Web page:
Mental illness support group offered |

Mental illness support group offered

Life gets lonely when you have no one to talk to who understands your problems.

No one knows that better than Jenny Lorch. When her 28-year-old daughter was diagnosed with schizophrenia, she didn’t have anyone to talk to who knew about mental illness. She struggled through the first year of her daughter’s illness, feeling confused, stressed and overwhelmed, but a support group she started last winter changed the way she saw her situation.

Lorch want to make that catharsis available to anyone struggling in the wake of a friend or family member’s mental illness.

“Support groups really work,” Lorch said. “Even if it’s a quilting club where people can get together and talk. All kinds of people use support groups to help them get through their daily lives.”

When her daughter was diagnosed with schizophrenia two years ago, Lorch was new to Steamboat.

“We didn’t know anything (about mental illness), and we didn’t know where to turn,” Lorch said. “(In that situation) all you want is for someone to tell you that you are normal. That you are not alone.”

When she realized there was no support group for parents in her situation, she decided to start one.

She approached Tom Gangle at Steamboat Mental Health, who gave her the use of a conference room and helped to spread the word.

The meeting started small — people coming in one at a time. The group never got bigger than 10 people, she said, but even that small number of members was able to help each other.

They invited mental illness specialists to visit the group and give lectures, and they shared their own experiences.

“I think the first thing I learned was that (my daughter) can get better,” Lorch said. “This is not the end of the world.”

Through reading on the Internet and talking to people in the support group, Lorch started to understand mental illness.

“Women get the disease (schizophrenia) in their early 20s,” she said. “Men can be diagnosed earlier — in their late teens and early 20s.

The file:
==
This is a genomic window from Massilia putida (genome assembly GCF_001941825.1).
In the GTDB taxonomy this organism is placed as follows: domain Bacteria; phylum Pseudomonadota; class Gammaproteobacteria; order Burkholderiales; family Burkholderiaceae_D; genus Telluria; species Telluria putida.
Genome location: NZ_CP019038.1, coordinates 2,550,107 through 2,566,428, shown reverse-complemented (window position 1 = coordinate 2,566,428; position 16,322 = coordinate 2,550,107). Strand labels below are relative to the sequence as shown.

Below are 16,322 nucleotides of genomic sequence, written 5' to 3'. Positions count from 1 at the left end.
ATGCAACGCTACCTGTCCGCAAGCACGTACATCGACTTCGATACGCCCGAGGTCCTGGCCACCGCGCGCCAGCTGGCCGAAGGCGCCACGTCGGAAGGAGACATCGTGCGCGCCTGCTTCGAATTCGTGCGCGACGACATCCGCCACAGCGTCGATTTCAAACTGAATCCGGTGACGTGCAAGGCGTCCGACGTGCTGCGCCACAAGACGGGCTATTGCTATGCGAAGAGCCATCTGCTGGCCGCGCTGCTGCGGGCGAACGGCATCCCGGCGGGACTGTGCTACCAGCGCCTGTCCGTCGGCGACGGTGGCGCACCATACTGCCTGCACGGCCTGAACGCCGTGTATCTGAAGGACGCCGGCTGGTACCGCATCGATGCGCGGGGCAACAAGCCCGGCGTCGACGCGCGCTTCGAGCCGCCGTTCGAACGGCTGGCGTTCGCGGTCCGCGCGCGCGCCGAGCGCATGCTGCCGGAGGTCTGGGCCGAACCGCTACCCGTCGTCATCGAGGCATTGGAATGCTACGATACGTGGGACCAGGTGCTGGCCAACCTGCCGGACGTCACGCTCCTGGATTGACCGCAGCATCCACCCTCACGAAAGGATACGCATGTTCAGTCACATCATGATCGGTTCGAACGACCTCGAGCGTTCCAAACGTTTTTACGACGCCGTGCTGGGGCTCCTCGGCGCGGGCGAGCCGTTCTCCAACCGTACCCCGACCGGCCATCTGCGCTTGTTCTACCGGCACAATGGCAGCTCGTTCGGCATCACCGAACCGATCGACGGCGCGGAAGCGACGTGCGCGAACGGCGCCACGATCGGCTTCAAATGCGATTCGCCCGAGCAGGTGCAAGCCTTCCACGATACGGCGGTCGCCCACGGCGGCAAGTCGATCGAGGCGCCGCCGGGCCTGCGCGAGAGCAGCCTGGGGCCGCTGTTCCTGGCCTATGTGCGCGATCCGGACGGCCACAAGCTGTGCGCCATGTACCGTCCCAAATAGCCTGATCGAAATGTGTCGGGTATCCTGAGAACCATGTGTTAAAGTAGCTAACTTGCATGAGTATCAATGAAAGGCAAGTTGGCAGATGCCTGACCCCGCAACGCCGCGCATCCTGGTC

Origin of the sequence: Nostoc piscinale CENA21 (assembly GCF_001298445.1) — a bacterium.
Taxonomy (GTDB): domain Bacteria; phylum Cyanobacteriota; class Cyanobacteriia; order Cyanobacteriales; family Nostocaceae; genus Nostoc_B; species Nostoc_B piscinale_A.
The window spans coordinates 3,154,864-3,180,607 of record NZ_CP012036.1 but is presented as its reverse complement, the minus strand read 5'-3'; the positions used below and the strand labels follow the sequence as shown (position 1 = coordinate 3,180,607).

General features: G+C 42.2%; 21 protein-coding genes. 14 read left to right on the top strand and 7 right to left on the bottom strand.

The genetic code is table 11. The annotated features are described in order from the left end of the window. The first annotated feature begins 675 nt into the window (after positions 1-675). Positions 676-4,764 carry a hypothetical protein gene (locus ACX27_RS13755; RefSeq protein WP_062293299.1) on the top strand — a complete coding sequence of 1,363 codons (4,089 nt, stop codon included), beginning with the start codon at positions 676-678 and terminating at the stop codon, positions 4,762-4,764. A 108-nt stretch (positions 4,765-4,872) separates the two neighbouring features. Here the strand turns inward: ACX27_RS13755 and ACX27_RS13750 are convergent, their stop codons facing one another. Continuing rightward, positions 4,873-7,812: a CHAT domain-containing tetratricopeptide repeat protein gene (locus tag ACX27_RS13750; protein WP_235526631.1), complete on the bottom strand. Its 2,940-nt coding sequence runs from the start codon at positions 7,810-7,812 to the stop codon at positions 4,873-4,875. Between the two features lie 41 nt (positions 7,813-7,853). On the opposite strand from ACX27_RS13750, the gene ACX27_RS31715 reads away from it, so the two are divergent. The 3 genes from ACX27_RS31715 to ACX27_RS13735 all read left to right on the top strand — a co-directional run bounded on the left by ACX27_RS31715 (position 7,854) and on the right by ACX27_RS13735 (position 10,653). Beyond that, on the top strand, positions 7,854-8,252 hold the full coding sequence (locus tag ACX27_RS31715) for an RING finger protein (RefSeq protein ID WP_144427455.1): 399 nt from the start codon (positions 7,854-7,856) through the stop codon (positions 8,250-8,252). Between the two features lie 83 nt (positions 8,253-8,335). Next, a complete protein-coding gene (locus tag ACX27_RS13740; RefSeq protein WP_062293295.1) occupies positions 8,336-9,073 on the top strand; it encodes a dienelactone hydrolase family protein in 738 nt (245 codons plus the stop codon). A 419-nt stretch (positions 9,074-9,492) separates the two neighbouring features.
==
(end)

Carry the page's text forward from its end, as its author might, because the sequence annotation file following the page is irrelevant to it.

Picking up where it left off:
“There was some kind of indications that she had a mental illness as I look back on it.”

Lorch’s daughter was hospitalized in Missouri after a psychotic episode where she was “talking strange things,” Lorch said. “They thought she was a danger to herself.”

Lorch and her husband brought their daughter to Colorado to help her heal.

“I read something that said it takes a year to recuperate from a psychotic episode,” Lorch said. Her daughter is now healing and recently was able to take a job.

“I realize now that mental illness is biological. It could happen to anyone. It’s much more common than you think,” she said. “It has to do with the chemistry of your brain. Something stops working.”

The experience was stressful for everyone in the Lorch family. They had to learn patience, she said. “I learned it takes time (to recover). It’s not like a cold or a broken leg.”

Parents of mentally ill children came to last winter’s support group. So did people who were diagnosed themselves.

“When the people came that had mental illnesses, we didn’t send them away,” she said. “It was helpful to everybody. We learned how both sides suffer.”

Lorch’s support group stopped meeting for the summer, but she has plans to start again this week. Each week, the group will bring in speakers or listen to tapes, followed by discussion.

This Wednesday, a speaker will talk to the group about stress management. Next month, Dr. Richard Berkley will talk about new medications to treat mental illness.

For more information, call 870-8898 or e-mail cjlorch@

— To reach Autumn Phillips call 871-4210

or e-mail

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